Heiligendamm (Germany): A war of words between US and Russia threatens to overshadow the Group of Eight summit which starts on 7 June, 2007, with climate change officially topping the agenda.
Massive security operation swung into action, with 16,000 police deployed to guard leaders of the world’s most industrialized nations in a resort on the Baltic Sea. Leaders of Britain, Canada, France, Germany, Italy, Japan, Russia and the US will meet in a luxury beachfront hotel sealed off by a 12-kilometre-long (seven-mile) fence topped with barbed wire.
Protests against the summit by anarchists and anti-globalization groups have degenerated into violence since Saturday, leaving hundreds of police and demonstrators injured.
US President George W Bush, his wife Laura, and their entourage arrived on Tuesday to jeers from anti-war and anti-capitalism protestors. On the eve of the gathering, Bush steered towards a confrontation with Russian President Vladimir Putin as he took Moscow to task for “derailing” reforms.
The Kremlin rejected Bush’s accusations, saying Russia was “a democratic country that shares common world and common European values”.It was the latest flare-up in a row between Moscow and Washington over US plans to base a missile defence systemin central Europe.
Moscow describes the shield as an aggressive step which would threaten its security, but Washington argues it is designed to guard against attacks from states such as Iran and North Korea.
Merkel will be keen to keep any rows in check, allowing the leaders to focus on her aim of persuading the G8 to reach agreement on mandatory limits on the emission of greenhouse gases.
The chancellor staked Germany’s G8 presidency on climate change issue, but faces huge challenge to bring together the widely differing views of US and Europe.
She will attempt to persuade her counterparts to agree to limit the global temperature rise to two degrees Celsius (3.6 degrees Fahrenheit) and to cut greenhouse gas emissions by 50 percent compared to 1990 levels by 2050.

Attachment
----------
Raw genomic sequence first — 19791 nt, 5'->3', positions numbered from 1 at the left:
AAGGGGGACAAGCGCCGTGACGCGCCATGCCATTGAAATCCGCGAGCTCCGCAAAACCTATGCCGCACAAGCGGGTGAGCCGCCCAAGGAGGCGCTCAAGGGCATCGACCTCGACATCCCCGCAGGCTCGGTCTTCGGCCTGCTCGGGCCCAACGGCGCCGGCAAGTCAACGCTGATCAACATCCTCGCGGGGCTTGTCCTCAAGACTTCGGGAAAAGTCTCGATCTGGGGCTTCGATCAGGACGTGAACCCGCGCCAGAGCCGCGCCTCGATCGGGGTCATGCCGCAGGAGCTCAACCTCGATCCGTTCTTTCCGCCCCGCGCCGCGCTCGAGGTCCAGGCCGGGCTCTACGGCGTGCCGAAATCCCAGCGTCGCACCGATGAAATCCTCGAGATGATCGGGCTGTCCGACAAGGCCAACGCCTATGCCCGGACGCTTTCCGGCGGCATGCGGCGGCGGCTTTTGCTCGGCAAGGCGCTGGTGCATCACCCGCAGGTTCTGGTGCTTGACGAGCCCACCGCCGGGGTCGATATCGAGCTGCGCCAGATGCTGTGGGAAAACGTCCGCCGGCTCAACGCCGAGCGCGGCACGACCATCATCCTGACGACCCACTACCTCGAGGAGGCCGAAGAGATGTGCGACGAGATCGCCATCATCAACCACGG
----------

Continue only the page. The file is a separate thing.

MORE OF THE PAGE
The German plan for a binding pact has won qualified support from some G8 nations, but Bush last week unveiled his own proposals and said a long-term goal for reducing greenhouses gases could be set by the end of 2008.
Merkel wants the G8 to show other nations the way towards negotiations due to take place on the Indonesian island of Bali in December to find a successor to the UN-backed Kyoto Protocol on capping emissions that expires in 2012.
“We have to take action under a UN framework so that all members of the international community can participate in a binding manner,” she said after talks with Japanese Prime Minister Shinzo Abe in Berlin early this week.
Merkel will hold a pre-summit meeting with Bush in a bid to find common ground on climate change. Bush will also meet Japan’s Prime Minister Shinzo Abe before the summit starts with a formal dinner, the White House said.
Chinese President Hu Jintao and counterparts from five emerging economies -- Brazil, China, India, Mexico and South Africa -- have been invited to participate in the summit.
British Prime Minister Tony Blair said he will use his final G8 summit in office to urge his fellow leaders to make good on pledges to help Africa and the world’s poor that were agreed at the G8 summit in Gleneagles, Scotland, in 2005.
Newly elected French President Nicolasmaks his debut at the summit. Meanwhile, militants have vowed to block the roads from Rostock airport to Heiligendamm to prevent diplomats and translators from reaching the summit.